IVF Step By Step - Step Three
The third stage of the IVF process involves ‘assisted hatching' of fertilised embryos. These embryos result from the retrieval of your eggs and their subsequent fertilisation by sperm either from your partner or from a sperm donor. The best quality embryos are then selected for insertion or transfer into your uterus.
For a variety reasons, one of which may be your age if you are a slightly older IVF patient, some embryos may have a tougher outer shell than others. Because the embryo needs to ‘hatch' out of this outer shell before it can be transferred to your uterus, your fertility specialist may decide to carry out an ‘assisted hatching' procedure. When the embryos have had time to divide into eight cells, a needle is used to puncture the embryos' outer shell and allow the embryo to hatch. This procedure usually takes place approximately three days after egg retrieval and fertilisation.
Ready For Transfer?
Embryos are generally considered ready for transfer when they have divided into eight cells and they appear not to have any abnormalities. At this stage, it is possible to carry out chromosome analysis or testing for genetic defects on the embryos, if you so wish. You should discuss this option with your fertility specialist. Some fertility clinics may wait until five days after fertilisation before transferring the embryos. This allows the embryos to reach the blastocyst stage. Blastocysts have a better chance of implantation (becoming secured to the uterine lining as required for pregnancy) than eight-cell embryos, but the risk of multiple pregnancy is higher.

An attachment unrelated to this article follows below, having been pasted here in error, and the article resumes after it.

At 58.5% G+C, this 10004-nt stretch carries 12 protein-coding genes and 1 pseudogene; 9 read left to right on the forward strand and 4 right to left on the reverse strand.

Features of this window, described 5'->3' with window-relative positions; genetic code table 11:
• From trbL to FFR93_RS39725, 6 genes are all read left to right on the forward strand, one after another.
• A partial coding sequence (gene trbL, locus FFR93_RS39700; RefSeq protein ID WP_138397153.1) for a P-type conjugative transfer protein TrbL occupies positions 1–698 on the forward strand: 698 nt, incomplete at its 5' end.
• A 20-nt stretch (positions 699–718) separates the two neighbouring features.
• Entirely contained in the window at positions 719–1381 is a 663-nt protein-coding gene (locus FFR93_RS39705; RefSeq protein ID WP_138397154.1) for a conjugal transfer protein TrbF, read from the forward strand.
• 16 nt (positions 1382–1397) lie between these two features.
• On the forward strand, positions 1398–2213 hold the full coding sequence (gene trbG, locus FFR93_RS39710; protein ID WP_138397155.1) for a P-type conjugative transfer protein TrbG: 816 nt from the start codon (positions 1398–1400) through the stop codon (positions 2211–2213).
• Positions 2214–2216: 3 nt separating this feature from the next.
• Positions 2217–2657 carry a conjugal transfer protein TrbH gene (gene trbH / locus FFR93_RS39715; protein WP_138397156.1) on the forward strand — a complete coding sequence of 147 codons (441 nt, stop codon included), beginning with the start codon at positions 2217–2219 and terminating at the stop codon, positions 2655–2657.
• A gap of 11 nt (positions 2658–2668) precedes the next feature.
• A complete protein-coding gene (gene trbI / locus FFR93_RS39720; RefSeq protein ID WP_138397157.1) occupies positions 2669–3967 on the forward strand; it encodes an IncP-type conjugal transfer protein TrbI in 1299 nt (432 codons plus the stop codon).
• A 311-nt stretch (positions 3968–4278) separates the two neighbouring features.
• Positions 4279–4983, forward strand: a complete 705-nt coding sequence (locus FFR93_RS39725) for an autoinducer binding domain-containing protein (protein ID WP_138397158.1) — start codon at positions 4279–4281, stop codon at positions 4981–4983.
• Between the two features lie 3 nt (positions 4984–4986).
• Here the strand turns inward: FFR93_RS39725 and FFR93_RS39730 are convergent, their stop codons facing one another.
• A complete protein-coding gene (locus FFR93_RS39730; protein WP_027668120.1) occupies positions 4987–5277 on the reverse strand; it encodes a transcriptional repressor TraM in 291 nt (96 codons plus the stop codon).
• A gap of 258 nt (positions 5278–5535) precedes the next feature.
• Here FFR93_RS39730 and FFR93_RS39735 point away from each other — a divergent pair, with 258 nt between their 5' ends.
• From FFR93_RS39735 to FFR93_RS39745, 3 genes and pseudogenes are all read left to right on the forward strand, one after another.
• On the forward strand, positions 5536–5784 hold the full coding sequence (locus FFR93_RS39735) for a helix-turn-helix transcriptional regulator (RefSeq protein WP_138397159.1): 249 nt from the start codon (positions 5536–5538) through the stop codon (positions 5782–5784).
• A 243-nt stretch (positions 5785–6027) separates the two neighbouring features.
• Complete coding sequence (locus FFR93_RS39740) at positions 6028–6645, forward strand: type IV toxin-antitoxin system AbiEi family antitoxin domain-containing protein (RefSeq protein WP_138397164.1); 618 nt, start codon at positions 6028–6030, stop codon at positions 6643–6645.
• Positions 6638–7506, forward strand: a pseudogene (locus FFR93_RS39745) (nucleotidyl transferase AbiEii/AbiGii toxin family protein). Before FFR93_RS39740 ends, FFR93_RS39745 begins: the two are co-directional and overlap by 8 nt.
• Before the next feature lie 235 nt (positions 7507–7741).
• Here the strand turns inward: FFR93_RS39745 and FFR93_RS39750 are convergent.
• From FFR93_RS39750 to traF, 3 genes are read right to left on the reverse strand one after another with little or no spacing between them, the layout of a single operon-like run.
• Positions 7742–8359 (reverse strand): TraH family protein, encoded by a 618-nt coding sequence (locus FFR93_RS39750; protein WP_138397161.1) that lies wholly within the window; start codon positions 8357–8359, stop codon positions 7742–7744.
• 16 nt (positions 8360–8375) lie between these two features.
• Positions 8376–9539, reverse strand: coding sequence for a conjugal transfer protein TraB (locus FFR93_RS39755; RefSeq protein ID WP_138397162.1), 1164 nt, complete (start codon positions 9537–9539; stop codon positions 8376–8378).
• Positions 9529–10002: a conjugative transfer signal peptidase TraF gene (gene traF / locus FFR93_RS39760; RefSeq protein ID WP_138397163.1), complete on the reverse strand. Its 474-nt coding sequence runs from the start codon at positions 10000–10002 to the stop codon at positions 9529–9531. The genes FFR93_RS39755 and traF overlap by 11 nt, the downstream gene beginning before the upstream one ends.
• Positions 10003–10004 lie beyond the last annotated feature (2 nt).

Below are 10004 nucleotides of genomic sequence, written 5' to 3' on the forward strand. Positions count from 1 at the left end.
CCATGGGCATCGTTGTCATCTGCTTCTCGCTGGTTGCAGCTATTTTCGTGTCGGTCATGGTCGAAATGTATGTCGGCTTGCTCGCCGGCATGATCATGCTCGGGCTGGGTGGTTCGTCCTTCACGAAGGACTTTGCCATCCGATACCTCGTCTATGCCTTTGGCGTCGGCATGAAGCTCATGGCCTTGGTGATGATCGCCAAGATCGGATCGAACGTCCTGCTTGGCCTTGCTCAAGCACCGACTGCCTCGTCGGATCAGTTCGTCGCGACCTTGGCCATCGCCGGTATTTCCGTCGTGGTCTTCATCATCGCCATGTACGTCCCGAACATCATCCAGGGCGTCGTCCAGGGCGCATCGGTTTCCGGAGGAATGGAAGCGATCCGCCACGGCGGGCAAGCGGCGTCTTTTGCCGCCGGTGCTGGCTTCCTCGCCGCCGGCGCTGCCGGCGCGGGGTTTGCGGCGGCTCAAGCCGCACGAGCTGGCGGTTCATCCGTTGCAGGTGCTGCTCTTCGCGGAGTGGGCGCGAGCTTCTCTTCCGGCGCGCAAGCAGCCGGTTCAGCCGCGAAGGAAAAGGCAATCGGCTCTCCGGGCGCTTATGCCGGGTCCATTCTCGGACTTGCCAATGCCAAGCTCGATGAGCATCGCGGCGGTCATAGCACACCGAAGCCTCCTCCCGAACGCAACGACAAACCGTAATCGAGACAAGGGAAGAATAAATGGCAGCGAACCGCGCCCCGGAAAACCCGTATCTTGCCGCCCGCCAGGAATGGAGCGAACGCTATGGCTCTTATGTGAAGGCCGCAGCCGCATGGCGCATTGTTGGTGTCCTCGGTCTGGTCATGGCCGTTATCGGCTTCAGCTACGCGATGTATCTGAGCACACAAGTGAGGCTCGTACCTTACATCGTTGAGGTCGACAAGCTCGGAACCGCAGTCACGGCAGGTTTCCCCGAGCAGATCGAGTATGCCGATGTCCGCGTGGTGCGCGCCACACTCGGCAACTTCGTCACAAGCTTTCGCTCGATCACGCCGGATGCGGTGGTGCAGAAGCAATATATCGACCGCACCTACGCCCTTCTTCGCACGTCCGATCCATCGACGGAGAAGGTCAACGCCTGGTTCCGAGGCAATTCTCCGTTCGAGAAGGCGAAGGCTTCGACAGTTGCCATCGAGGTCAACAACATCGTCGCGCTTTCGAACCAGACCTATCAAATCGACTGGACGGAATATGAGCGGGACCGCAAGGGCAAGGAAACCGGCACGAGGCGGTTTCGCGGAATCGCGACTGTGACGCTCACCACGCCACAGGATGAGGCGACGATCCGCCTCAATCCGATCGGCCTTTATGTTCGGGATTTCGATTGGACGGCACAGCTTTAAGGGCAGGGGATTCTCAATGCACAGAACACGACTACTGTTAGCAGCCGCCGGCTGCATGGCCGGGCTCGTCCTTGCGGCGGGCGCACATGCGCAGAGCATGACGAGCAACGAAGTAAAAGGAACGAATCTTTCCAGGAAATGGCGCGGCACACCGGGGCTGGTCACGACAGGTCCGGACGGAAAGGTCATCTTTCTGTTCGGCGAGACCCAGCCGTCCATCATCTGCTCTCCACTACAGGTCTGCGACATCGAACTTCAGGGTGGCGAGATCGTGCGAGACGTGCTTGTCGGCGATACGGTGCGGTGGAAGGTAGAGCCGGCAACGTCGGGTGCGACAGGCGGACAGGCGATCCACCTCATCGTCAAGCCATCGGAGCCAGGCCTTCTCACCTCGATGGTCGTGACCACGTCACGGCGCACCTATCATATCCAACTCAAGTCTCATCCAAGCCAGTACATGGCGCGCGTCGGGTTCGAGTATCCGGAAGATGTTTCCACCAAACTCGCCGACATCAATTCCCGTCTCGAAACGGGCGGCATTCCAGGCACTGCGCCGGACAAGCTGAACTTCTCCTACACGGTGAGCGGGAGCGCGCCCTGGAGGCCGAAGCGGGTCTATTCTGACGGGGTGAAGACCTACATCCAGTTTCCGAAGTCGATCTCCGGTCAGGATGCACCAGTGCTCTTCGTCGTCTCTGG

Embryo Transfer Procedure
Where? - Embryo transfer is carried out at your fertility clinic. The procedure is quite similar to a smear test and may be a little uncomfortable. Although many women report that the procedure is painless, you may, under certain circumstances, be given a sedative to help you relax. You should discuss this option with your fertility doctor.
How? - Techniques for embryo transfer vary from clinic to clinic, what follows is a rough guideline as to what you can expect.
You'll probably be asked to undress from the waist down or to put on a special gown. Then you'll sit in a gynaecological exam chair with your feet in stirrups. A vaginal speculum is used to open up your vagina and provide access to your cervix. A saline solution is then used to clean the area around the cervix. Afterwards, a soft, thin catheter is inserted into your uterus and the embryos are transferred via this thin tube into your body. The doctor carrying out the procedure may use an ultrasound device to help him guide the embryos into the correct position. Embryos are usually deposited one to two centimetres from the top of the uterus.
Afterwards - when the procedure is complete you'll probably be told to stay and rest a while at the clinic and to take it easy for the next 24 hours. You fertility doctor may have some advice for you about your activities following the procedure.
How Many Embryos?
In the UK, according to the Human Fertilisation and Embryology Act, a maximum of two embryos can be transferred to the uterus in any one IVF cycle. This is to reduce the risk of a multiple pregnancy, which is more complicated and riskier for both the mother and her babies than a normal pregnancy. In other countries, laws regarding the number of embryos which can be transferred are less stringent, which has resulted in an increase in ‘IVF tourism' among British couples.
If you are lucky enough to have more than two good quality embryos resulting from the fertilisation procedure, you may want to freeze the spare embryos for future use. Talk to your fertility doctor about this option.